When Keir Starmer offered the role of chief of staff to Sue Gray, the senior civil servant who oversaw the partygate inquiry, he craved an organiser on his inner team who understood the interlocking levers of Whitehall — and the pitfalls of operating them.
The “exam question” was how to ensure that an Opposition lacking match practice in the practice of power would not be caught ill-prepared if Labour were to win the next election. Gray’s forthright advice was to move at least a year beforehand and assemble a team Starmer would be happy to govern with any time an election was called.
Yesterday saw her start her job at Labour HQ and a reshuffle which reflected her advice. The result has been deemed a “Blairite” revival, which was not really Starmer’s intention. He was not an enthusiastic Blairite at the time (other than through membership of the diehard London sect of Labour lawyers), so this is less tribute band and more a template he thinks will de-risk his election chances.
When advising Boris Johnson, first in his mayoral quests and then in the attempt to get to No10, the strategist Lynton Crosby used to talk of “getting the barnacles off the boat”, to smooth his candidate’s path to success.
Starmer is in barnacle destruction mode, riding roughshod over the hopes of many who have served him in Opposition. His approach this week was, I am told, “unsentimental”. So the key roles are going to people who are either experienced or enjoy personal trust. It means the return of totemic New Labour figure Liz Kendall as shadow welfare secretary and more awareness of the need to match the few remaining top Tory performers with Labour marksmen. So Oliver Dowden, the Cabinet Office minister who often seems to be holding the remnants of a shambolic government together, gets Pat McFadden — also Labour’s campaigns boss — on his case.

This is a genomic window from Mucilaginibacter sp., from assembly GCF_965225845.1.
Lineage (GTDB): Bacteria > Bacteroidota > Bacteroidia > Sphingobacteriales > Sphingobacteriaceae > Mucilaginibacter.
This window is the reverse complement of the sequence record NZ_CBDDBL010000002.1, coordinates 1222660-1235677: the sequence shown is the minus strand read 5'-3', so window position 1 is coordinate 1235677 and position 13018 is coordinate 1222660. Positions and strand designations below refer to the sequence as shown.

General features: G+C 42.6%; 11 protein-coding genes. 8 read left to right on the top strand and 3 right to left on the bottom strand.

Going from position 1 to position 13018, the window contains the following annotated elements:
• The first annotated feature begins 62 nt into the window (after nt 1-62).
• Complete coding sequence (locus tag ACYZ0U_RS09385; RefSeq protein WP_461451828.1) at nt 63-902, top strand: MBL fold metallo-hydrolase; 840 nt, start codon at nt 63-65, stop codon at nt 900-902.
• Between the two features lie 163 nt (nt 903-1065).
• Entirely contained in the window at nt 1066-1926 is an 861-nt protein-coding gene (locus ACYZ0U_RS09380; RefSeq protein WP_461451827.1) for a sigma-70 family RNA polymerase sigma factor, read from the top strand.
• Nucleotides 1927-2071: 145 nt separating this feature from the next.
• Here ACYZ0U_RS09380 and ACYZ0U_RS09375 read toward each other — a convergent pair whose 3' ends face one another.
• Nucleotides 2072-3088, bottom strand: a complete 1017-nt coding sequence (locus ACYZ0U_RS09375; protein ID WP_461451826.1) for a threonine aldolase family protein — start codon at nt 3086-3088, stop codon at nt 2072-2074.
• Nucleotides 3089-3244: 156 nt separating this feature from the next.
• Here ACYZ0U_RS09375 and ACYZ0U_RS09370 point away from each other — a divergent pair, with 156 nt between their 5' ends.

This is less Blairite tribute band and more a template Starmer thinks will de-risk his election chances
Michael Gove as levelling up and housing denizen faces Angela Rayner in an expanded role with the promise of the deputy PM job ahead. It does rather feel as if Starmer needs to keep Rayner very busy to offset rumours of strains. The John Prescott model is clear — the party always needs a figure at the top table who can offset the impression of being run by a university-educated elite and Rayner has the magic touch of human connection, as well as a mischievous delight in taking on veteran Tories.
It has left front bench roadkill, notably in the sidelining of Lisa Nandy who came closest to being a credible challenger to the rise of Starmer. She has moved to a holding job at international development (a role largely now overseen by the shadow foreign secretary) — not a comfortable position. Nandy is outspoken and had applied herself to the levelling up brief, including in the financial and planning detail to boost house building.
“He needed the space for Rayner and was clinical about that,” says one fellow shadow cabinet figure. “The question is whether Angela is really minded to handle the gritty detail — or just wants to roam around thumping the Tories and talking about workers’ rights”. Hilary Benn’s return as shadow Northern Ireland secretary boosts experience (along with Yvette Cooper as shadow home secretary). Both have the direct senior ministerial experience Starmer himself lacks.
The sideways moves of the “soft Left” figures of Nandy, John Ashworth at welfare and Lucy Powell from the culture and media redoubt to shadow leader of the House, see a move away from the more Leftist tradition Starmer represented not so long ago. (A rare remaining representative of this wing is Ed Miliband in the climate-change brief.)
What has changed is the blooming scent of power. This is a team intended to spearhead a full-frontal attack on the Tories’ record with precision ammunition. Gray, along with informal advisers including Peter Mandelson and Tony Blair, have driven home the message that Labour needs to look not just like a possible alternative to tired and fractious Conservatives, who are having foot-in-mouth moments (Gillian Keegan’s ill-disciplined slip-up off-mic over the school buildings furore felt like a display of tetchy exhaustion).
Starmer knows that shouldering all the burdens of government, alongside the fiscal constraints he has embraced to show discipline over spending, needs assiduous preparation to be a convincing recipe for power. That is the message he has acted on in his day of the short knives. Even if he has effectively sacked his younger, Leftier self in the process.
Anne McElvoy is executive editor at POLITICO